Aaron moves to Van

Our homie Aaron Enevoldsen moved to Vancouver, and honestly I’m quite jealous!  It’s a beautiful city with one of the most vibrant longboard communities in the world.  We asked a few questions to see what’s happening in the life of this Canadian, Latino loving song bird.

After you read the interview be sure to watch Aaron’s Rayne Longboards welcome video!

1. We hear you recently made a career change?  What’s the deal?

Ok Brian, very personal question. I might have to leave the room for a second…… *throws up* *comes back*

(Ed. Note:  A regular vomit routine is clearly what keeps him so skinny.)

Hello New York City and friends.

So I’ve had quite the raw longboard salesmen experience for 2011. I love my expanding knowledge about longboarding from an industry stand point, very complimenting to the knowledge I gained previously from a promotional standpoint. I’ve found out what I was capable of by riding a skateboard. Rayne Longboards is a company that pushes innovation both in their products and how their ridden, building products that should be looked to and sought for. Quality board-making makes quality riding, and you shan’t argue with that y’all. Building a better tomorrow means people using fresh skateboards, eating fresh salad, and leaving some flesh on the road.

I was previously working for Sayshun Longboards in Calgary, Canada, where I’m from. Sayshun is a powerhouse of people. I’m stoked on what they’re doing for the future and, as a very rapidly growing company I didn’t see myself fitting into their future, especially having wanted to move to BC for so long. The last member of my immediate family left Calgary when I was 17 and most of them moved to BC.

2. What’s your history with Rayne products?

I skateboarded 2400km on a Rayne Demonseed De-Lite Foam Core across Peru and Bolivia, with one friend (Paul Kent), and one total stranger(Adam Colton). Both had A Lot more experience than I. Then the next year we knocked down another 2000kms around Morocco on a Custom Long Treks Demonseed De-lite Foam Core with a 25lbs backpack. These ultra light-weight board designs have not failed 4 times in a row (Paul and I each on our 2 trips).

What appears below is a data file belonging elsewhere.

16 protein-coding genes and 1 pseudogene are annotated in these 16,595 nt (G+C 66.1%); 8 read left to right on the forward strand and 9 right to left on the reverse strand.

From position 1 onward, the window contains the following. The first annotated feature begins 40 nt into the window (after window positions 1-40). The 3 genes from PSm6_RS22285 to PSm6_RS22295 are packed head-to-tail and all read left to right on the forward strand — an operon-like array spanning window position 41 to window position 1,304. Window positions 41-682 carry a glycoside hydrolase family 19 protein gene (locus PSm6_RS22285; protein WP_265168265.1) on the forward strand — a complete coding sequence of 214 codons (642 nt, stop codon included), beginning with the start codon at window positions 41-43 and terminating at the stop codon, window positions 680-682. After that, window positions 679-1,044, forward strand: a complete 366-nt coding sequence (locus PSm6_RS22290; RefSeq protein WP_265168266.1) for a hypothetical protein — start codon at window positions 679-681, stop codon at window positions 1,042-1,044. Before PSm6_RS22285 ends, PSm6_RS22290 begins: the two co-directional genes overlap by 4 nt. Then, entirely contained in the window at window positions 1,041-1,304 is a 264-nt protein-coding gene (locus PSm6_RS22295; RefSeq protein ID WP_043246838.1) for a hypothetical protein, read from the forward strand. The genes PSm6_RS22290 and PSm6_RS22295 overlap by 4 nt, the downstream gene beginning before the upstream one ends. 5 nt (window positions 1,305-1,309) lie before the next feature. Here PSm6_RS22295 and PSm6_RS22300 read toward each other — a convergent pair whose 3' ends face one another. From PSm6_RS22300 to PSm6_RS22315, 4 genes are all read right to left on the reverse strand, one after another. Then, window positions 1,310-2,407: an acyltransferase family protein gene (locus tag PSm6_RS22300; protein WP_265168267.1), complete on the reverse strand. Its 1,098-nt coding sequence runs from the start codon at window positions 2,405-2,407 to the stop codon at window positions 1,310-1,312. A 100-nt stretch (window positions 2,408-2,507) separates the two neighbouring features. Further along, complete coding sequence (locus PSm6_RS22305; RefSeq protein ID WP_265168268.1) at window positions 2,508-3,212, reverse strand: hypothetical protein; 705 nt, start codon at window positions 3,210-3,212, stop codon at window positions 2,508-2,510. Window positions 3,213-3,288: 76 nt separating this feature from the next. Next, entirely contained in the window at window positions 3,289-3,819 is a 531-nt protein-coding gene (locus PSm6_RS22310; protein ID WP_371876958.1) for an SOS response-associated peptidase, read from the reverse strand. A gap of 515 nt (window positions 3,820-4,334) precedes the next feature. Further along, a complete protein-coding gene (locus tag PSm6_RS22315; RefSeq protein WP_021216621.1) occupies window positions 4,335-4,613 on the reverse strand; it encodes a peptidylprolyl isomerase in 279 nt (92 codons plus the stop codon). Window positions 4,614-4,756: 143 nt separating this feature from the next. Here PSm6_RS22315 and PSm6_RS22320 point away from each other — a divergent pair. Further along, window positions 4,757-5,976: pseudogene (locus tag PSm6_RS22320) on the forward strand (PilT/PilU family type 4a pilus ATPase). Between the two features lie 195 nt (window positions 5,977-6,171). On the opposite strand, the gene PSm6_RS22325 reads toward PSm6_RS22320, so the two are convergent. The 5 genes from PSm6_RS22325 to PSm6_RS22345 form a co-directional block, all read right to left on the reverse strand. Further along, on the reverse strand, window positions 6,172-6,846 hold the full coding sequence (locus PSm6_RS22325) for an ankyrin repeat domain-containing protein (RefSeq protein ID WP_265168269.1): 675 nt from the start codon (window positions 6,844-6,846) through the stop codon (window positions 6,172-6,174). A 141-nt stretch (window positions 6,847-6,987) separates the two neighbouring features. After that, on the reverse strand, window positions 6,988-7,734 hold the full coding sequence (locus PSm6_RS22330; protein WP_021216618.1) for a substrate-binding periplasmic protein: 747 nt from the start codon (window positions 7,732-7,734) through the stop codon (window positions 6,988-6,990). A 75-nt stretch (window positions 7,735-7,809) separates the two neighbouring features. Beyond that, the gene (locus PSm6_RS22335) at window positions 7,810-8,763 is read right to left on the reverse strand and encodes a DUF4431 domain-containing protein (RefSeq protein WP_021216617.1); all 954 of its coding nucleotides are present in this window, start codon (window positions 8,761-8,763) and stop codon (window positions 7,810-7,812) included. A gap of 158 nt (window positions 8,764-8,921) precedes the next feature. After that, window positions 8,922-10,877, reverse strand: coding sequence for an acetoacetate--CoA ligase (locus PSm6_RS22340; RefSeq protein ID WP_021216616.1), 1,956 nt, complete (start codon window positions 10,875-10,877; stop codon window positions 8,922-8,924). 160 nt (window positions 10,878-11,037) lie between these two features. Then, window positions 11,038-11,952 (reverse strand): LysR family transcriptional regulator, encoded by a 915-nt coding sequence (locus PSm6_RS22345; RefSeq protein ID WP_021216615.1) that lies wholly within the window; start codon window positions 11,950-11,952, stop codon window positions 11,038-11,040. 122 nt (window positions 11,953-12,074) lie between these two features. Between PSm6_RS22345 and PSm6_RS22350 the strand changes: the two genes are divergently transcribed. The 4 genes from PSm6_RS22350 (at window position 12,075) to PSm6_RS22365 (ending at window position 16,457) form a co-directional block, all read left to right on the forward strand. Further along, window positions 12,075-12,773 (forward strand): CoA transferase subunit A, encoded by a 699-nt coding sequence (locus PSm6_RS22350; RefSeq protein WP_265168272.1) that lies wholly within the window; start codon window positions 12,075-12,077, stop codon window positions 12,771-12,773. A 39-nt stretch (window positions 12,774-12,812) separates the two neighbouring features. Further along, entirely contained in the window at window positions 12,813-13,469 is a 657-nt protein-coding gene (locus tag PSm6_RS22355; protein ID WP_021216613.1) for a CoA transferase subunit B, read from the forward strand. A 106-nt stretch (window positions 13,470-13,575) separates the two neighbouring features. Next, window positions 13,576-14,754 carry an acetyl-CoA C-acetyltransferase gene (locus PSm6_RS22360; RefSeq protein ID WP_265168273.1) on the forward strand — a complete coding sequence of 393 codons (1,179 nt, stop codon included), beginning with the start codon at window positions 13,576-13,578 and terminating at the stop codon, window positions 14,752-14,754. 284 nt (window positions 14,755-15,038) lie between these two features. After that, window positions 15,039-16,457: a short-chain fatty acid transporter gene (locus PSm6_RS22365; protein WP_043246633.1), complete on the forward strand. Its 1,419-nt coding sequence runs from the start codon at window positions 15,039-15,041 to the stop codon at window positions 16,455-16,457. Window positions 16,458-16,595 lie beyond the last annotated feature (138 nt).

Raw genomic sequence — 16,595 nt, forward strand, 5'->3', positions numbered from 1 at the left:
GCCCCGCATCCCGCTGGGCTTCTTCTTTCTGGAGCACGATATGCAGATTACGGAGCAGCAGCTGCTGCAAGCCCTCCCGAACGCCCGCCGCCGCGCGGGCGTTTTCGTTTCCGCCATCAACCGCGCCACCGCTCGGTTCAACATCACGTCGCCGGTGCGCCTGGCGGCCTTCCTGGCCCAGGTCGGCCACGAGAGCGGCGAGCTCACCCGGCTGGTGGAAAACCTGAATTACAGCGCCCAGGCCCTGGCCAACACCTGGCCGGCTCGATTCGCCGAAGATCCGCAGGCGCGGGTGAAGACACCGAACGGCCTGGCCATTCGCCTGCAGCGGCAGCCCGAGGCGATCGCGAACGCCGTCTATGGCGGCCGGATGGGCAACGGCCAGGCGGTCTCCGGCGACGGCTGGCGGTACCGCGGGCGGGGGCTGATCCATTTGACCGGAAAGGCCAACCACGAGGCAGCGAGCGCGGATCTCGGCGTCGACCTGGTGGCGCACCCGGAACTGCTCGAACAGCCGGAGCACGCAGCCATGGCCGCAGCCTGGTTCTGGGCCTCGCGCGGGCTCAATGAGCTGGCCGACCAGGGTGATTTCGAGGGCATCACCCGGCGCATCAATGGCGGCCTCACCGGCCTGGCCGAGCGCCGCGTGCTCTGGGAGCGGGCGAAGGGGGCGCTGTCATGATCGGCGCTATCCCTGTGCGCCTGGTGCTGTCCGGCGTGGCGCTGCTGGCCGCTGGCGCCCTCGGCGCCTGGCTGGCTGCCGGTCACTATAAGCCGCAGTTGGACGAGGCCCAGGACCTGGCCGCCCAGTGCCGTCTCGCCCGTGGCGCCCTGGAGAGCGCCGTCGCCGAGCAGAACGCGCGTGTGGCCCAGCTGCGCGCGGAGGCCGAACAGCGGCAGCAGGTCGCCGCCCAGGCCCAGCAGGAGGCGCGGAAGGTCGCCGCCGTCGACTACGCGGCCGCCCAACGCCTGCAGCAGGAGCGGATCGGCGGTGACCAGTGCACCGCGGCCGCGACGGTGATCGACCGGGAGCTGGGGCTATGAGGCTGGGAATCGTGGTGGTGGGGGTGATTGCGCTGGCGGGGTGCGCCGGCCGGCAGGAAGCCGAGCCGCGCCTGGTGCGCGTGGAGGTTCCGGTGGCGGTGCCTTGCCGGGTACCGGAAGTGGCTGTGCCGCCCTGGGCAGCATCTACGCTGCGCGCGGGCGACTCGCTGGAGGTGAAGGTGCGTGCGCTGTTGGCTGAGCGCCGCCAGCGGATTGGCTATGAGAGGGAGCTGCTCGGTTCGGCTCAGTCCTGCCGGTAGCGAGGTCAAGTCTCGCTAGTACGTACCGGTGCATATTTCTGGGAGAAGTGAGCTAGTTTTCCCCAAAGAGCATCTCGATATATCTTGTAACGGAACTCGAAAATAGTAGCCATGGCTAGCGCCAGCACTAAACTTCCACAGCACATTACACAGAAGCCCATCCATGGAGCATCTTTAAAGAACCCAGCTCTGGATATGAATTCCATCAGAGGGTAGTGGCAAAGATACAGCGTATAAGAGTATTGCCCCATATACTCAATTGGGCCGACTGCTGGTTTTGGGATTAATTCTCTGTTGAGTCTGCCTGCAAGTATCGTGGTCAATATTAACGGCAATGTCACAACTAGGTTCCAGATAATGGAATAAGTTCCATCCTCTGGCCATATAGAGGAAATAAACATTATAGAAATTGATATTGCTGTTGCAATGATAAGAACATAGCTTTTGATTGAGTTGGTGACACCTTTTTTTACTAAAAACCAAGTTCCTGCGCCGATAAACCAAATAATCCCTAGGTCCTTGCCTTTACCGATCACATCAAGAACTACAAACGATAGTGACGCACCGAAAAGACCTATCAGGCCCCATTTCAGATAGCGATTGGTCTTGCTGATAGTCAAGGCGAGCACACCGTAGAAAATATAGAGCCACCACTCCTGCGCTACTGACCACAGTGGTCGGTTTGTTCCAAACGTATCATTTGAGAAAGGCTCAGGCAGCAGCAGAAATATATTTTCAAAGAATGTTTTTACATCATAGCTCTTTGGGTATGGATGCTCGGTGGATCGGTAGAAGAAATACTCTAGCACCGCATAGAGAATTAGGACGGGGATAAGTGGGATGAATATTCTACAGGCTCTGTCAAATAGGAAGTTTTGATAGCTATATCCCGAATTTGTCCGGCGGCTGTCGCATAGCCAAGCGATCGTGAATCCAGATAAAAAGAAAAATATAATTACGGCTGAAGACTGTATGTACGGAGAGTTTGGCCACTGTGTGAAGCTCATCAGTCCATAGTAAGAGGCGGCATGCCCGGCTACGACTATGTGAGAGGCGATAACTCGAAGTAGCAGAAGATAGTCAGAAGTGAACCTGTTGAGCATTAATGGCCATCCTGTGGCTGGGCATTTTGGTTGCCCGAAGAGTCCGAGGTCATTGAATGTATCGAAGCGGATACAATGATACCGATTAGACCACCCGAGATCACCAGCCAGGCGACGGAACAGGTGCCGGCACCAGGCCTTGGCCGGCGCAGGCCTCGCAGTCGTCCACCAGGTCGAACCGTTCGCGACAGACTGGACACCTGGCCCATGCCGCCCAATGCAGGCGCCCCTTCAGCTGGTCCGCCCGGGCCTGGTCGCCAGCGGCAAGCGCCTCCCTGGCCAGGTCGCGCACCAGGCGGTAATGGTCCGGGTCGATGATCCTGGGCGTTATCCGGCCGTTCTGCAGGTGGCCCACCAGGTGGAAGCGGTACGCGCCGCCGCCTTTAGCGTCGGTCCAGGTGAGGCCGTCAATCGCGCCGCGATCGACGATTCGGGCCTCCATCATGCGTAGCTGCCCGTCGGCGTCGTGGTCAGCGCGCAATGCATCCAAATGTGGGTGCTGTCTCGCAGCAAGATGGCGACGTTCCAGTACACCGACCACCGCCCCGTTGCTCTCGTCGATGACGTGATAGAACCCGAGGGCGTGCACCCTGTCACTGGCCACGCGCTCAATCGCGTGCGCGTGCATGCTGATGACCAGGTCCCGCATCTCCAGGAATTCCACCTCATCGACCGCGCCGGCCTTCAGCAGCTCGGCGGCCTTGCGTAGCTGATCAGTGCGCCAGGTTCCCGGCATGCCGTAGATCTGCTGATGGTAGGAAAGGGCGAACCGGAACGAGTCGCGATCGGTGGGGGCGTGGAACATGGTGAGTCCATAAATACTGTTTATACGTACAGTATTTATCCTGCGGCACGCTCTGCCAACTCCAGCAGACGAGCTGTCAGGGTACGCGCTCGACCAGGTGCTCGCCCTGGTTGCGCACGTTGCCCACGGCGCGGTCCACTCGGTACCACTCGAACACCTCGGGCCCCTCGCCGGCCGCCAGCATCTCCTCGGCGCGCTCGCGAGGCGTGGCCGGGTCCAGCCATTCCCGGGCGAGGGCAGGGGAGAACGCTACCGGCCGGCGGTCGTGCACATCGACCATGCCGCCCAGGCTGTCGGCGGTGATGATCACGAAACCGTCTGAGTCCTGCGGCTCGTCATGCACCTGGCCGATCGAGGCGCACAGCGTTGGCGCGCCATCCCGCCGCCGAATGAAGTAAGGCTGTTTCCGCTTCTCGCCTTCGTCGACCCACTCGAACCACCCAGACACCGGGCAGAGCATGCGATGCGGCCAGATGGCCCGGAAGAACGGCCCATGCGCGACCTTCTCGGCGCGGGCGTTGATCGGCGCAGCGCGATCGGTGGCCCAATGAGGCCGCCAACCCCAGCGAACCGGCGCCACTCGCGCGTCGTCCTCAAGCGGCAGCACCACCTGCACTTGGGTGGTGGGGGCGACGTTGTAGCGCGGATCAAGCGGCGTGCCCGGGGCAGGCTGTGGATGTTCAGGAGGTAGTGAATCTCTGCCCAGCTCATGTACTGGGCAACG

3. What’s the Rayne crew like?  Do they tar and feather the new guy?

We’ve got a rad little office crew. Tivohn Cox is that guy who makes you ask yourself, ”how have I not known you all these years DUDERRR?” And Les is incredible, he can fight off a herd of angry wild bulls in fewer a sentence than a Klondike Bar commercial. The G man Buksa Force has done nothing but worked ever since I got here. Though I went over to Grahams apartment this Sunday and we threw weights into his pool and dived in after them…. And you thought his skateboards were cool!

4. What’s Vancouver like?  Must be a nice change from being in a relatively quiet riding community…

Well if you mustache I got here in November and it has been awesome. The music scene here is enthralling dude. Weather is great! People really have the freedom to express themselves in Vancouver. I played an Open Mic last week and had a really welcoming crowd. Besides the tomatoes….There is a banging art scene here, and there are lots of Latinas, that’s all that matters. If you think Calgary has a quiet riding community that is an understatement! Where did G-Mack, or P-Kent, or J-Douglas or R-Harris Anna O’Niell come from? These guys making big holla.

(Ed. Note: Point taken – we’ll be up in Calgary this summer for the IGSA World Championships to find out for ourselves.)

5. Can you tell us a little about your Dirt Surfer history?

I’ve won a few lost a few. I’ve been professionally boarding in some ways for 6 years! It’s hard to be considered a professional when there’s very few people doing something. Dirtsurfer was an example of this, It’s not too hard to win a race when only 13 people show up to competed at the Paskapoo DH Rodeo, and there is a $1000 prize. The next Paskapoo only 6 Dirtsurfers showed up and I got 2nd $750 prize! I lost Top Challenge Montreal against 26 people. I biffed over and over again hard at that race constantly and didn’t proceed anywhere near the finals two years in a row! I did win the USA Mountainboarding Championships, ofcourse in Dirtsurfer category, it was a sweet offroad mountainbike boardercross course.

Through Dirtsurfer I travelled to Germany, Utah, Colorado, Montreal. I have to thank Nihat Uysal from Nixed sports for the incredible trip to Germany a few years back.


6. Any Long Trek plans for the future?  If not, what are most looking forward to in 2012?

Living a normal life. Haha, nothing yet from the Long Treks front.